Thursday

December 13th, 2018

Insight

Yes, democracy can hinge on a single vote

 Stephen Carter

By Stephen Carter Bloomberg View

Published Dec. 26, 2017

Yes, democracy can hinge on a single vote

'Tis the season to confess error. For years I have argued -- to my students, to my readers and to lecture audiences -- that it's not rational to vote if your intention is to influence the outcome. Following the lead of the late economist Gordon Tullock, I've challenged them to come up with an example of an election where a single vote made the difference. No one has offered an answer.

Small wonder. The odds against one vote affecting the outcome, even in a local election, are enormous. Thus, as I've always explained, if I happen to skip an election or two -- or all of them until the day I die -- the world of politics will not be altered by a millionth of a millimeter.

But maybe it's time to rethink that, because we now have a tie. In the race to represent the 94th District in the Virginia House of Delegates, Democratic candidate Shelly Simonds and Republican incumbent David Yancey are tied, at 11,608 votes each. In the Election Day count, Yancey was ahead by 10 votes. A recount put Simonds ahead by one. A panel of judges then awarded a disputed ballet to Yancey. At stake is the Republican Party's 17-year dominance of the state Legislature.

An election so close is rare but not unheard of. A 2002 paper by economists Casey B. Mulligan and Charles G. Hunter analyzed 16,577 elections for the U.S. House of Representatives between 1898 and 1992 and found only one contest, in nearly a century, that was decided by a single vote. (According to the authors' calculations, the likelihood that a single vote will be pivotal in a congressional election is about 1 in 89,000.) When they studied state legislative elections, they found nine more.

Close elections are a problem. Landslides create hubris, but when the outcome rests on a handful of votes, one side is bound to think it's been robbed. There's no way to fix this. If Smedley beats Smithers by 100 votes, and a recount shows Smithers up by 50, Smedley's people will be furious.

They'll demand to know why the new count is more to be trusted than the old. Should we do two out of three? Five out of nine? The loser will never be satisfied. Lots of Republicans still think Norm Coleman beat Al Franken in Minnesota's 2008 Senate race, and lots of Democrats still think Al Gore rather than George W. Bush should have been awarded Florida's electoral votes back in 2000.

There's another reason to be skeptical of recounts. It turns out that we don't count votes terribly well. A 2012 study found that although some methods of tabulating ballots are better than others, we can generally expect an error rate of 1 to 2 percent.

Although we can't predict which way the errors will fall, it's unlikely that they will sum precisely to zero - in other words, there will always be mistakes. So each time we count, we can expect a different result. The defeated side's partisans will never believe the count was fair, and although they'll be right, their grumbling about the matter will affect their view of how well electoral democracy works. That can't be a good thing.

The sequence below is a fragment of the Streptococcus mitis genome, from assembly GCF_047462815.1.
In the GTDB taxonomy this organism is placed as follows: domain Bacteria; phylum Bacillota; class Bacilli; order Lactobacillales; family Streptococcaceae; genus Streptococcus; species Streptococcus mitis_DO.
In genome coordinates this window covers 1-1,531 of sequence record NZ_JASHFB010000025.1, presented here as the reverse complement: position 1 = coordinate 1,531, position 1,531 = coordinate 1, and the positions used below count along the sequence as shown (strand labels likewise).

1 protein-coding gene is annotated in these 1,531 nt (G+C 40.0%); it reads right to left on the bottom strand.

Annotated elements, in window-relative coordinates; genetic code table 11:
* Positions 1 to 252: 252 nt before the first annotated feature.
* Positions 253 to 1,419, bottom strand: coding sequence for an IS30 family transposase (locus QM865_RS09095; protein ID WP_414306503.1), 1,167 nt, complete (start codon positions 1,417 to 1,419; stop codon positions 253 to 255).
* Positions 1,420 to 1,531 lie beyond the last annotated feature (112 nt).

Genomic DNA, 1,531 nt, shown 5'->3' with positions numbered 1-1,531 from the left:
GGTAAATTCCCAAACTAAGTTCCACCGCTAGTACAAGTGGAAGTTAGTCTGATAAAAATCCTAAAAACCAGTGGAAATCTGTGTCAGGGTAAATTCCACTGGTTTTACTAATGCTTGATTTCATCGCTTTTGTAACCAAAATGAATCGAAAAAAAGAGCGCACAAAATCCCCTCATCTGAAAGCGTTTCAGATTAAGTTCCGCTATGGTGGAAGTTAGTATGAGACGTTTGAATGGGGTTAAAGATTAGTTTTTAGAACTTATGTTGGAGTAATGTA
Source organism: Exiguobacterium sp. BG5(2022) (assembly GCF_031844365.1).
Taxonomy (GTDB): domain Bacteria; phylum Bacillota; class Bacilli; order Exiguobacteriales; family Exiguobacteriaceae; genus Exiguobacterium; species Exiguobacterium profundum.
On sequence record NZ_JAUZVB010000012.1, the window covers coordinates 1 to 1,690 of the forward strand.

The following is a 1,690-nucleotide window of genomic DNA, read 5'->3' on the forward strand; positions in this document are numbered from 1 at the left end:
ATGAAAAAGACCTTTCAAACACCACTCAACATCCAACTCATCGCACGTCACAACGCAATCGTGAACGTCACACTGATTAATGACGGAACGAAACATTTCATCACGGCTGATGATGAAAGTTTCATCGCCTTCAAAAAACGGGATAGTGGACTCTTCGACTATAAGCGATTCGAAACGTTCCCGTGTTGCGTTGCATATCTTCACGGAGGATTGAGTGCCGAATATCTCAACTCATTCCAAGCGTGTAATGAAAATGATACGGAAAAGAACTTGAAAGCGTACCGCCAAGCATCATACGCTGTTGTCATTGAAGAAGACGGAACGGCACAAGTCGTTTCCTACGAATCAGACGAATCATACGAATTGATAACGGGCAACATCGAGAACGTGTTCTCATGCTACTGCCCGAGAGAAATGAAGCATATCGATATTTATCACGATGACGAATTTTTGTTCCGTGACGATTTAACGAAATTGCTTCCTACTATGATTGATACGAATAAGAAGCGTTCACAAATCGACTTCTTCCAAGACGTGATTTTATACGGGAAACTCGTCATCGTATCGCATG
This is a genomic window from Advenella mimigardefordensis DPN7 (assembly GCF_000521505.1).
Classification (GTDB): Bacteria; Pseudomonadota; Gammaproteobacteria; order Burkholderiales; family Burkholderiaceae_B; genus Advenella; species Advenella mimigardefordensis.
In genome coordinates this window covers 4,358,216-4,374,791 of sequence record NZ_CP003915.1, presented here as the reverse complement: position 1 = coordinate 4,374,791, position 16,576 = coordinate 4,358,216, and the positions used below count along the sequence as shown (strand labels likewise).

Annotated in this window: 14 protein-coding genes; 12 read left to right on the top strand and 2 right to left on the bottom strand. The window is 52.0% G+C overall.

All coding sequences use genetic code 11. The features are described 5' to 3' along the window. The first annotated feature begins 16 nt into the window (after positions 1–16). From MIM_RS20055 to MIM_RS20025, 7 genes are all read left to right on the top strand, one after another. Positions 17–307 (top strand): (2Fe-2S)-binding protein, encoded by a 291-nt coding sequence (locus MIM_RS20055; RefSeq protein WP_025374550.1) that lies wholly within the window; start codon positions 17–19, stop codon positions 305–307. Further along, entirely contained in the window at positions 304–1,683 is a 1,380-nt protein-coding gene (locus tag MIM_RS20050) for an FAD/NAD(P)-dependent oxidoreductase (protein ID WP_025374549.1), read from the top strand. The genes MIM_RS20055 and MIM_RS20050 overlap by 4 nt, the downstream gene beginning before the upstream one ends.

One way to avoid this difficulty would be to hold not a recount but a new election whenever the victor prevails by, say, less than one half of 1 percent. This admittedly expensive solution might yield a clearer outcome, should lots of those who stayed home the first time now see the virtue of turning out (or vice versa, one supposes).

An easier way to avoid the grumbling is perhaps harder: The candidate who is defeated on election night could simply accept the result, even in a very close race. The graceful concession by Republican incumbent Kelly Ayotte, who on election night in 2016 was declared to have lost her U.S. Senate seat in New Hampshire to Democrat Maggie Hassan by a bit over a tenth of a percentage point, provided a fine example that others might follow.

Ayotte would have been within her rights to demand a recount, and one was expected. Instead, she spared her state that ordeal, allowing Hassan to begin her term without any taint. By conceding, Ayotte strengthened rather than weakened democracy.

Meanwhile, back in the Virginia 94th, the next step is a random drawing. This might seem a bizarre way to break the tie, but it's what Virginia law prescribes, and election authorities have announced their intention to follow the rules. They plan to hold a drawing of lots shortly after Christmas Day.

Actually, we've been here before. In 1994, a state legislative race in Wisconsin ended in a tie. Republican Randall Luthi was declared the victor over independent Larry Call after a pingpong ball with his name on it was drawn out of a hat. The winner later called the outcome "democracy at its best." He was wrong, of course. But anything's better than counting the ballots again.

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Stephen L. Carter is the William Nelson Cromwell Professor of Law at Yale, where he has taught since 1982. Among his courses are law and religion, the ethics of war, contracts, evidence, and professional responsibility. His most recent book is The Violence of Peace: America’s Wars in the Age of Obama (2011). He is an author and Bloomberg View columnist.

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